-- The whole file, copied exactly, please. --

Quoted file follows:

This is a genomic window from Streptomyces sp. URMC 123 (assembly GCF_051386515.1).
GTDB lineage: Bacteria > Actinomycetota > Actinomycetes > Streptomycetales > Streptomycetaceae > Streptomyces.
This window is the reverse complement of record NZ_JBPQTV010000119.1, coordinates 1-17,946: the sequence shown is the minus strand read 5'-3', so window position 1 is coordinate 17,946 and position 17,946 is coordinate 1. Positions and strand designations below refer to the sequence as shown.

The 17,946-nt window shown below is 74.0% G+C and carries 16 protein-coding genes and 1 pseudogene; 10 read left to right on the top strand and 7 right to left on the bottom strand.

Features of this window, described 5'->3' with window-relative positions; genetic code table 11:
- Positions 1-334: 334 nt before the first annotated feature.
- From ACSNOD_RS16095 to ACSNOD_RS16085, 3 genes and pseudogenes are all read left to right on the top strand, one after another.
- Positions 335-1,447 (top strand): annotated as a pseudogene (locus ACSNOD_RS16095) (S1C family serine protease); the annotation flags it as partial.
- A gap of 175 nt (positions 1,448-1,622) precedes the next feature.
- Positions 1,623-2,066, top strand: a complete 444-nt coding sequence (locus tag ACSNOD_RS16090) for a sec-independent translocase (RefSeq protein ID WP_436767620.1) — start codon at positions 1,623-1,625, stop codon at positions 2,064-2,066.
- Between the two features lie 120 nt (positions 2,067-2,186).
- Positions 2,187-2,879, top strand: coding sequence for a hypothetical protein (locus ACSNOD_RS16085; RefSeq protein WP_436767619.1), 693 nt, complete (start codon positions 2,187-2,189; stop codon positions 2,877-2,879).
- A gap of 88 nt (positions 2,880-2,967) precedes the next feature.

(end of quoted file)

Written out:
This is a genomic window from Streptomyces sp. URMC 123 (assembly GCF_051386515.1).
GTDB lineage: Bacteria > Actinomycetota > Actinomycetes > Streptomycetales > Streptomycetaceae > Streptomyces.
This window is the reverse complement of record NZ_JBPQTV010000119.1, coordinates 1-17,946: the sequence shown is the minus strand read 5'-3', so window position 1 is coordinate 17,946 and position 17,946 is coordinate 1. Positions and strand designations below refer to the sequence as shown.

The 17,946-nt window shown below is 74.0% G+C and carries 16 protein-coding genes and 1 pseudogene; 10 read left to right on the top strand and 7 right to left on the bottom strand.

Features of this window, described 5'->3' with window-relative positions; genetic code table 11:
- Positions 1-334: 334 nt before the first annotated feature.
- From ACSNOD_RS16095 to ACSNOD_RS16085, 3 genes and pseudogenes are all read left to right on the top strand, one after another.
- Positions 335-1,447 (top strand): annotated as a pseudogene (locus ACSNOD_RS16095) (S1C family serine protease); the annotation flags it as partial.
- A gap of 175 nt (positions 1,448-1,622) precedes the next feature.
- Positions 1,623-2,066, top strand: a complete 444-nt coding sequence (locus tag ACSNOD_RS16090) for a sec-independent translocase (RefSeq protein ID WP_436767620.1) — start codon at positions 1,623-1,625, stop codon at positions 2,064-2,066.
- Between the two features lie 120 nt (positions 2,067-2,186).
- Positions 2,187-2,879, top strand: coding sequence for a hypothetical protein (locus ACSNOD_RS16085; RefSeq protein WP_436767619.1), 693 nt, complete (start codon positions 2,187-2,189; stop codon positions 2,877-2,879).
- A gap of 88 nt (positions 2,880-2,967) precedes the next feature.